For media inquiries: email email@example.com
EAD in the News
Team of 300 Researchers Releases The Roadmap To Educating For American Democracy, a Groundbreaking Initiative to Establish Goals for 21st Century History And Civic Education
Funded by the National Endowment for the Humanities and the U.S. Department of Education, Educating For American Democracy provides guidance for states and school districts with the goal of providing 60 million K-12 students with access to high-quality civic learning opportunities by 2030
WASHINGTON, D.C. — A team of more than 300 scholars, educators, and practitioners today released the Roadmap to Educating for American Democracy, an unprecedented effort to build excellence in civic and history education for all K-12 students. The Roadmap, released against a backdrop of political polarization and increasing inequality threatening the country’s civic strength, provides a framework for innovation and improvement in history and civics learning with the goal of supporting the development of all students into prepared, informed and engaged citizens. It was informed by a multitude of diverse perspectives.
The Educating for American Democracy (EAD) project was funded by the National Endowment for the Humanities (NEH) and the U.S. Department of Education and was led by a team drawn from iCivics, Harvard University, Arizona State University, and Tufts University’s Tisch College of Civic Life and Center for Information and Research on Civic Learning & Engagement (CIRCLE). The Roadmap provides guidance to states and local school districts for the creation of the standards, curricula, and instructional materials necessary for excellence in civic learning for 21st century students.
The project brought together an demographically and professionally diverse national network of experts with varied viewpoints in civics, U.S. history, political science, and education to foster a shared national conversation about what is most important to teach in U.S. history and civics, why it should be taught, and how.
This effort comes after a 50-year erosion of civic education in K-12 schools—to the point that the federal government now spends only 5 cents per student per year on civics, and fewer than a quarter of American 8th graders score as proficient on the National Assessment of Educational Progress in civics.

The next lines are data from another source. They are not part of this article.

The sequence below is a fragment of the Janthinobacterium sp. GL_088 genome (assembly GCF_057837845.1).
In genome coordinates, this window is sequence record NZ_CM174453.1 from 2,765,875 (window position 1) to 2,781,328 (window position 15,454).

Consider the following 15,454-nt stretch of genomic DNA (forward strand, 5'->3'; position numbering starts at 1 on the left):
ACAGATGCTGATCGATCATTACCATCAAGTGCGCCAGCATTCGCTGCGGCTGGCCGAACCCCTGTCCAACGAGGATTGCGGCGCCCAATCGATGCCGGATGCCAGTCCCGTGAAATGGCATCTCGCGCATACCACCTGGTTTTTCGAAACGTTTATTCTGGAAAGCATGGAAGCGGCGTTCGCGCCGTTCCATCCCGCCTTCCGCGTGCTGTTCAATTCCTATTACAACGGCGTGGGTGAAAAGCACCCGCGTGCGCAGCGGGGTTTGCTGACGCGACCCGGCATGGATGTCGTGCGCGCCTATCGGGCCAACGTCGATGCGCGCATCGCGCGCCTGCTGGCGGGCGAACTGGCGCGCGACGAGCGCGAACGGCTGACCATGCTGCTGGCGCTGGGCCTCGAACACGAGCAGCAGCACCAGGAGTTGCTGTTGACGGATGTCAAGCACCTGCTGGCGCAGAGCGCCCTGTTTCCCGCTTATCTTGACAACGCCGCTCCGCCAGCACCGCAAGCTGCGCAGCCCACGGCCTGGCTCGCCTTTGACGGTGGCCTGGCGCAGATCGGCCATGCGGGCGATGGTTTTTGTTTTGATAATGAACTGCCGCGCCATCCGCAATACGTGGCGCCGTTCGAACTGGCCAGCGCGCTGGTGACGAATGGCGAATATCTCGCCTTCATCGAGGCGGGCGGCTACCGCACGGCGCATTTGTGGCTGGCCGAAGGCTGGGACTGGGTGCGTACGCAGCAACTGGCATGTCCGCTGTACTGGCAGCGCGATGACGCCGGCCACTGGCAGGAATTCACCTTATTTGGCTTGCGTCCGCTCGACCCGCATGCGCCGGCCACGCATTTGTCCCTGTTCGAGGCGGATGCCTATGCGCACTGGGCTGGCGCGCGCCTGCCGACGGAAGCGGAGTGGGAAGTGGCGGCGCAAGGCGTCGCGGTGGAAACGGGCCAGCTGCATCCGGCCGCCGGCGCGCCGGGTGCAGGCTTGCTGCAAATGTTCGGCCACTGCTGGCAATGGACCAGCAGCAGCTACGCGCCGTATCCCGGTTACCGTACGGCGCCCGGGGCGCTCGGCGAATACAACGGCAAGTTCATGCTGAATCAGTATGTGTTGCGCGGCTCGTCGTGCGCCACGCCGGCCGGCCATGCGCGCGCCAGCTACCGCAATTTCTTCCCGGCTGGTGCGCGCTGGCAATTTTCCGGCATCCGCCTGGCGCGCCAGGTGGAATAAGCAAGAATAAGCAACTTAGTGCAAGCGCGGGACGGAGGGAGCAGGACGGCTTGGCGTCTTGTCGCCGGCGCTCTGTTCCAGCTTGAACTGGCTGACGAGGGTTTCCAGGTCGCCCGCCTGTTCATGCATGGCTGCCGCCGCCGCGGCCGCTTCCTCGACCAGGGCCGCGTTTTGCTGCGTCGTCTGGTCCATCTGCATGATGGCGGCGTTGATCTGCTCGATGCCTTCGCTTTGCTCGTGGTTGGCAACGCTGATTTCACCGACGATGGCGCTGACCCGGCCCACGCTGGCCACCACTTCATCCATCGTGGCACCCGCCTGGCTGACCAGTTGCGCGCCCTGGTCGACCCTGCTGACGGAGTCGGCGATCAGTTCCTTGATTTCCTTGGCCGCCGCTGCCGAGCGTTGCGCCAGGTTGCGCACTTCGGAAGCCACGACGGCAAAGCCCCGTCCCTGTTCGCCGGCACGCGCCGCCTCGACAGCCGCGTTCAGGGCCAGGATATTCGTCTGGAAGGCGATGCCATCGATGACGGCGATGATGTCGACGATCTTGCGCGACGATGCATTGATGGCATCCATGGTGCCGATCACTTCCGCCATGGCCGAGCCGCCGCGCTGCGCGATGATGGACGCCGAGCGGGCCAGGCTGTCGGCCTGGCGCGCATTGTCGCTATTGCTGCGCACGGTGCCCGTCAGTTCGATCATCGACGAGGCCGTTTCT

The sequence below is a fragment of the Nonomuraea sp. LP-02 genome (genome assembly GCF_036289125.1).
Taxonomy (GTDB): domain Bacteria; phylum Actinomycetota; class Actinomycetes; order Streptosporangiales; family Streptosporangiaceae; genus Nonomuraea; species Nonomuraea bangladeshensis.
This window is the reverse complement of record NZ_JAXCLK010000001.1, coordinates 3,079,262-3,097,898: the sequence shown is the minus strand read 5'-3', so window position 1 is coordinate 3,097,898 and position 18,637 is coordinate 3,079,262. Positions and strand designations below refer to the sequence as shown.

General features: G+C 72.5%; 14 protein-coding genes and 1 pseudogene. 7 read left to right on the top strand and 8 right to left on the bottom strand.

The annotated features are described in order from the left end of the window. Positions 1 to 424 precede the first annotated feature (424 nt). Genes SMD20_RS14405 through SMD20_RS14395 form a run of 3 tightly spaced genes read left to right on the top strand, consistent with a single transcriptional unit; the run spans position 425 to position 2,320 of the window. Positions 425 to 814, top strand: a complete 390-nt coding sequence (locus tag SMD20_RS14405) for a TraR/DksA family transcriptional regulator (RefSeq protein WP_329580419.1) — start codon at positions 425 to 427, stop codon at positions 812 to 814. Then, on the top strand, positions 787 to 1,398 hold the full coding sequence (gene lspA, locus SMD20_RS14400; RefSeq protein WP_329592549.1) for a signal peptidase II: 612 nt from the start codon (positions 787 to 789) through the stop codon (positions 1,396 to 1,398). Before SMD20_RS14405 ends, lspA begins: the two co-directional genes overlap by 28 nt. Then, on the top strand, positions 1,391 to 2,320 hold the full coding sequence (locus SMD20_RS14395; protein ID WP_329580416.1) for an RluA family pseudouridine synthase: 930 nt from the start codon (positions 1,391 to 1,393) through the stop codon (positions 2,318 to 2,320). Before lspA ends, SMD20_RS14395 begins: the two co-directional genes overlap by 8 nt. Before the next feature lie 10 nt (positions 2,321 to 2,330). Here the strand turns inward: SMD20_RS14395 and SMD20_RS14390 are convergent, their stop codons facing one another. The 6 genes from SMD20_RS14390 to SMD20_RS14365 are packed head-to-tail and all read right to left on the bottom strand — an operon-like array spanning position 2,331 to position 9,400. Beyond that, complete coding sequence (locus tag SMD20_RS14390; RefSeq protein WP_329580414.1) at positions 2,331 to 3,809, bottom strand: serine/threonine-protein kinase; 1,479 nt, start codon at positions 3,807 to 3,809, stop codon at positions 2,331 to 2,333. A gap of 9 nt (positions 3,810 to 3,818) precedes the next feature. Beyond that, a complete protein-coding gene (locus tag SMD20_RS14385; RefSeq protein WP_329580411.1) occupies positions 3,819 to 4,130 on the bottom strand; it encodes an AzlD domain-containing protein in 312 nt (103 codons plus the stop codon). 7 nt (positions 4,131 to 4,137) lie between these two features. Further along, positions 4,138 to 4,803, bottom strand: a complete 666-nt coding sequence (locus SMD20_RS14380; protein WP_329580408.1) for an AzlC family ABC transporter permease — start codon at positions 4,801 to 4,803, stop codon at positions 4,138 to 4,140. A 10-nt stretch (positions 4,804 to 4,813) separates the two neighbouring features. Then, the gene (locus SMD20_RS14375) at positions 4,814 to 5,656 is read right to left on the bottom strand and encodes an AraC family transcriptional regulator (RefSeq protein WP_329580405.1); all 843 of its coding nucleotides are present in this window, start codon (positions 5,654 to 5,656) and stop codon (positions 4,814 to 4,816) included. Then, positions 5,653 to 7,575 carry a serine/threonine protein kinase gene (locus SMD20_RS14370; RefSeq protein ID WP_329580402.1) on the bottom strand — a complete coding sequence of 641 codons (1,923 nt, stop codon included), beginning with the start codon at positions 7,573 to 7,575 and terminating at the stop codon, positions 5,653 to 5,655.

“EAD lays the foundation for a major investment in history and civic education to address today’s governance challenges. It answers what we should teach and why we should teach it,” iCivics Executive Director Louise Dubé said. “Educating for American Democracy is critical to our ability to sustain our unique American form of self-governance.”
The Roadmap offers guidance to states and local school districts,
but is not a national curriculum
The Roadmap is not a national curriculum, but a robust framework with content guidance and advice about pedagogic strategies that states and local municipalities can use to guide improvement and innovation in their development of U.S. history and civic learning curricula, resources, and learning opportunities. The goal of the framework and advisory guidance is to support the development of students into prepared, informed, and engaged civic participants. The aspiration is that states and districts will take the Roadmap as a foundation for their own efforts to improve history and civic standards, and to support districts, schools, and educators in efforts to deepen and strengthen U.S. history and civic learning across all grade bands. The goal is to shape instructional programs that give 21st-century students the knowledge, skills, and dispositions necessary to participate effectively in a democratic society.
The Roadmap is supplemented by an implementation plan, with roles for each level of our federal system—local, state, tribal, territorial, and national. The goal is to give 60 million students access to high-quality civic learning opportunities and to create 100,000 schools that are “civic ready” by 2030.
The implementation plan urges that: